By applying a Principal Component Analysis (PCA) to the items of the SCL-90 checklist, we previously investigated the psychopathologic structure of individuals with heroin addiction, finding a 5-factor aggregation of psychological/psychiatric symptoms: “Worthlessness and Being trapped,” “Somatic Symptoms,” “Sensitivity-Psychoticism,” “Panic-Anxiety,” and “Violence-Suicide.” Our studies on this subject did not, however, explore the possible impact of comorbid psychiatric conditions on 5 psychopathologic dimensions listed above. The aim of the present study is to verify whether there is any difference in these 5 dimensions between heroin-addicted patients with (PC-HA) or without (NPC-HA) known lifetime psychiatric problems.
A total of 1195 patients with heroin dependence entering a residential therapeutic community treatment were assigned to one of the 5-factor solutions yielded by Principal Component Analysis on the basis of the highest z score obtained. Differences between NPC-HA and PC-HA patients in the frequency of the 5 psychopathologic dimensions and in their severity were then analyzed by means of univariate and multivariate analyses.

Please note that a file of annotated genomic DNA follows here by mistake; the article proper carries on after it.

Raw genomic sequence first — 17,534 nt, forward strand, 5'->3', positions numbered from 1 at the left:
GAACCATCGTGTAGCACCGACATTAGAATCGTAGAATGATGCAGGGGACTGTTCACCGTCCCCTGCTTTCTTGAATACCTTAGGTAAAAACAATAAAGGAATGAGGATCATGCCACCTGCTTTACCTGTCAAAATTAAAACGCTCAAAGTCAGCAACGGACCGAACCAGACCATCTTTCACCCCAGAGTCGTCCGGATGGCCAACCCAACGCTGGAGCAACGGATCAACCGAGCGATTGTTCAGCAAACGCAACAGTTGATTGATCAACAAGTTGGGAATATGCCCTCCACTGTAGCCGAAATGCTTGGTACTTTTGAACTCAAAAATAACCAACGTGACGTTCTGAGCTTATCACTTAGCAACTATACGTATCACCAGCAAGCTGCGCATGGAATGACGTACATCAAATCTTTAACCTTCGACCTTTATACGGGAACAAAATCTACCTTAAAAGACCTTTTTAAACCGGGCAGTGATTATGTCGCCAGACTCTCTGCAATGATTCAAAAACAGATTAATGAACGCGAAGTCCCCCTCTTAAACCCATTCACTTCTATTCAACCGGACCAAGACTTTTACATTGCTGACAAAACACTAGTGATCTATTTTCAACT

All the SCL-90 factor scores were, from a statistical viewpoint, significantly higher in PC-HA than in NPC-HA patients, but the only statistically significant differences in the frequency of the 5 psychopathological dimensions were those observed in the case of “Panic-Anxiety,” which turned out to be higher in the PC-HA group. Stepwise discriminant analysis showed that the severity of “Somatic Symptoms” and “Panic-Anxiety” made these 2 factors the only ones that successfully discriminated between NPC-HA and PC-HA patients. The other SCL-90-based psychopathologic dimensions were unable to improve the value of the discrimination.
On the basis of our results, the SCL-90-defined structure of opioid addiction may be considered to be only partly dependent on the presence of a “psychiatric” condition. This observation adds to the previous ones that go to show the stability of the above aggregations of symptoms, irrespectively of other demographic and clinical characteristics, as well as active involvement with heroin abuse or the kind of treatment chosen. When the available evidence is considered as a whole, it seems to support the trait-dependent, rather than state-dependent, nature of the proposed factorial dimensions of the psychopathology of opioid addiction.